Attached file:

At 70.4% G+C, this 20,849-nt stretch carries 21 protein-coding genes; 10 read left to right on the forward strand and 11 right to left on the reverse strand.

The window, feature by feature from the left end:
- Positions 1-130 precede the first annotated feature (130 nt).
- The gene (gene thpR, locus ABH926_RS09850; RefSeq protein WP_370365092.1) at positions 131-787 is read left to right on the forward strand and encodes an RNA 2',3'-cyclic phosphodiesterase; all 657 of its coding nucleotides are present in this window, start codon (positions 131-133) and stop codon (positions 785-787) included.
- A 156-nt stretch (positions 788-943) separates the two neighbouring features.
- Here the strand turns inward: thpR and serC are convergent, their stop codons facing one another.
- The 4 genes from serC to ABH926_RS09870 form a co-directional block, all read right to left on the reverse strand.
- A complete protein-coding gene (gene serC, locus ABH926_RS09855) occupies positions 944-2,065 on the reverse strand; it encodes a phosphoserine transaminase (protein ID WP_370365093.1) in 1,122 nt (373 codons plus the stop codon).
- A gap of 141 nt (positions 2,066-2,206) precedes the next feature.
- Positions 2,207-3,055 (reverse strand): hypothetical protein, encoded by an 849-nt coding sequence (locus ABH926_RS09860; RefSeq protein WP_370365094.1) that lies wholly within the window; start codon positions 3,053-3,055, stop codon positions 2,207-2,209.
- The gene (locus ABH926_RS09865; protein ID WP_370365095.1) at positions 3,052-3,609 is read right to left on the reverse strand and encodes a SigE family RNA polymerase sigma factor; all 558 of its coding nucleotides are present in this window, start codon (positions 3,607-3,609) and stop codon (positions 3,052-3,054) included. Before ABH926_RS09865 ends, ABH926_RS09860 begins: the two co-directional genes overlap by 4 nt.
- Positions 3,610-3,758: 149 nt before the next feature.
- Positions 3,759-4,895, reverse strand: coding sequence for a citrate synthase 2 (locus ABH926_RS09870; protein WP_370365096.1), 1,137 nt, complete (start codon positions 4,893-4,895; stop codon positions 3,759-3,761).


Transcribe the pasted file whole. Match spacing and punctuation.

At 70.4% G+C, this 20,849-nt stretch carries 21 protein-coding genes; 10 read left to right on the forward strand and 11 right to left on the reverse strand.

The window, feature by feature from the left end:
- Positions 1-130 precede the first annotated feature (130 nt).
- The gene (gene thpR, locus ABH926_RS09850; RefSeq protein WP_370365092.1) at positions 131-787 is read left to right on the forward strand and encodes an RNA 2',3'-cyclic phosphodiesterase; all 657 of its coding nucleotides are present in this window, start codon (positions 131-133) and stop codon (positions 785-787) included.
- A 156-nt stretch (positions 788-943) separates the two neighbouring features.
- Here the strand turns inward: thpR and serC are convergent, their stop codons facing one another.
- The 4 genes from serC to ABH926_RS09870 form a co-directional block, all read right to left on the reverse strand.
- A complete protein-coding gene (gene serC, locus ABH926_RS09855) occupies positions 944-2,065 on the reverse strand; it encodes a phosphoserine transaminase (protein ID WP_370365093.1) in 1,122 nt (373 codons plus the stop codon).
- A gap of 141 nt (positions 2,066-2,206) precedes the next feature.
- Positions 2,207-3,055 (reverse strand): hypothetical protein, encoded by an 849-nt coding sequence (locus ABH926_RS09860; RefSeq protein WP_370365094.1) that lies wholly within the window; start codon positions 3,053-3,055, stop codon positions 2,207-2,209.
- The gene (locus ABH926_RS09865; protein ID WP_370365095.1) at positions 3,052-3,609 is read right to left on the reverse strand and encodes a SigE family RNA polymerase sigma factor; all 558 of its coding nucleotides are present in this window, start codon (positions 3,607-3,609) and stop codon (positions 3,052-3,054) included. Before ABH926_RS09865 ends, ABH926_RS09860 begins: the two co-directional genes overlap by 4 nt.
- Positions 3,610-3,758: 149 nt before the next feature.
- Positions 3,759-4,895, reverse strand: coding sequence for a citrate synthase 2 (locus ABH926_RS09870; protein WP_370365096.1), 1,137 nt, complete (start codon positions 4,893-4,895; stop codon positions 3,759-3,761).